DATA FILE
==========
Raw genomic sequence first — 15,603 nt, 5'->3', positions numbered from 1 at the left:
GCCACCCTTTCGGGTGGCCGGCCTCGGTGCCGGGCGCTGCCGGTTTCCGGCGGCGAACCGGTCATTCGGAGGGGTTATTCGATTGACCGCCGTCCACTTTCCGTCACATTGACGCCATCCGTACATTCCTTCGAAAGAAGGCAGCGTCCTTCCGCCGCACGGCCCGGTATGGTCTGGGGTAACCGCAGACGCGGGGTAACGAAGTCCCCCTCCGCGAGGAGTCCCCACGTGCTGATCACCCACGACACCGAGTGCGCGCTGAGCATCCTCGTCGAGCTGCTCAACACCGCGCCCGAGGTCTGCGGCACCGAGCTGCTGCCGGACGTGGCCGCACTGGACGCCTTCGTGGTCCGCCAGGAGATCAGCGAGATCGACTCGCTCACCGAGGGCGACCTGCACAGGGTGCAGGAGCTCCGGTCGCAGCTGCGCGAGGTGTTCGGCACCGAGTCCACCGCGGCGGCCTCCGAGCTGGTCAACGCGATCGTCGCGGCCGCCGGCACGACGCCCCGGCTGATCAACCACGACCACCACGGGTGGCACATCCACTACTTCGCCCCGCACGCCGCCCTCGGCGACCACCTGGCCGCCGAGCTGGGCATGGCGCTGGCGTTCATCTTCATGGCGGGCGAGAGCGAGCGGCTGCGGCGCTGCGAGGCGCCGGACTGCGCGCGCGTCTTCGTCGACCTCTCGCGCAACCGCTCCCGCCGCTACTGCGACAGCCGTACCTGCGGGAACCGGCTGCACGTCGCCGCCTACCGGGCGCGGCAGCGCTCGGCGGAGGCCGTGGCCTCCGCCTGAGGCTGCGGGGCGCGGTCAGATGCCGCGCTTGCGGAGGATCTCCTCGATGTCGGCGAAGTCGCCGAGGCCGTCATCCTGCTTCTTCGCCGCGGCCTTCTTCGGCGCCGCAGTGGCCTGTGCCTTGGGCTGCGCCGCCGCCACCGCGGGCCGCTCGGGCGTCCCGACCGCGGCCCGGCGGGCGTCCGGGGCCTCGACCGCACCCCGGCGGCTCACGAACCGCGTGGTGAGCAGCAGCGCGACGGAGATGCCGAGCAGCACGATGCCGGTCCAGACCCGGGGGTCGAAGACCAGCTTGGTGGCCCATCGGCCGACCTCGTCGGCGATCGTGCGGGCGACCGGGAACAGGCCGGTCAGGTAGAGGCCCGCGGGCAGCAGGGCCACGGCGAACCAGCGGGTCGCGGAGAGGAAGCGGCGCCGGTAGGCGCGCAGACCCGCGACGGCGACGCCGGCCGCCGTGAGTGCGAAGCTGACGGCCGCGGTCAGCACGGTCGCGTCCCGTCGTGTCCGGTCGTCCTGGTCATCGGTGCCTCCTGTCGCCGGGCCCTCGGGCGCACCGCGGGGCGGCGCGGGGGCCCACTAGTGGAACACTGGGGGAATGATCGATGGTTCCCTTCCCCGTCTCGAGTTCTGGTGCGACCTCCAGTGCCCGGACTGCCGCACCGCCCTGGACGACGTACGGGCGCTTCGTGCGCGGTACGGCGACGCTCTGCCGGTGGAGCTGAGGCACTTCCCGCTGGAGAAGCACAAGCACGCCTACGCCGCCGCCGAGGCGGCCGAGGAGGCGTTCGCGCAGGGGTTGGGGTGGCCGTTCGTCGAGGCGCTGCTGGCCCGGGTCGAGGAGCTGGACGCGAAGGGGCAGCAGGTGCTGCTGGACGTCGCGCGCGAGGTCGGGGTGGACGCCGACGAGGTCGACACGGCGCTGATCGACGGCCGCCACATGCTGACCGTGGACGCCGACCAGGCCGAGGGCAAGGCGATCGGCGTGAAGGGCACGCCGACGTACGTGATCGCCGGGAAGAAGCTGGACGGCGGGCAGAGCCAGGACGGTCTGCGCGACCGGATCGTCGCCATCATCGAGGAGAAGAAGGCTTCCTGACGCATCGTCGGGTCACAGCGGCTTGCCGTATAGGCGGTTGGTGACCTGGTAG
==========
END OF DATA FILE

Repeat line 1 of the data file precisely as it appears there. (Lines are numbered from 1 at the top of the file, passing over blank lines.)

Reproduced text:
Raw genomic sequence first — 15,603 nt, 5'->3', positions numbered from 1 at the left: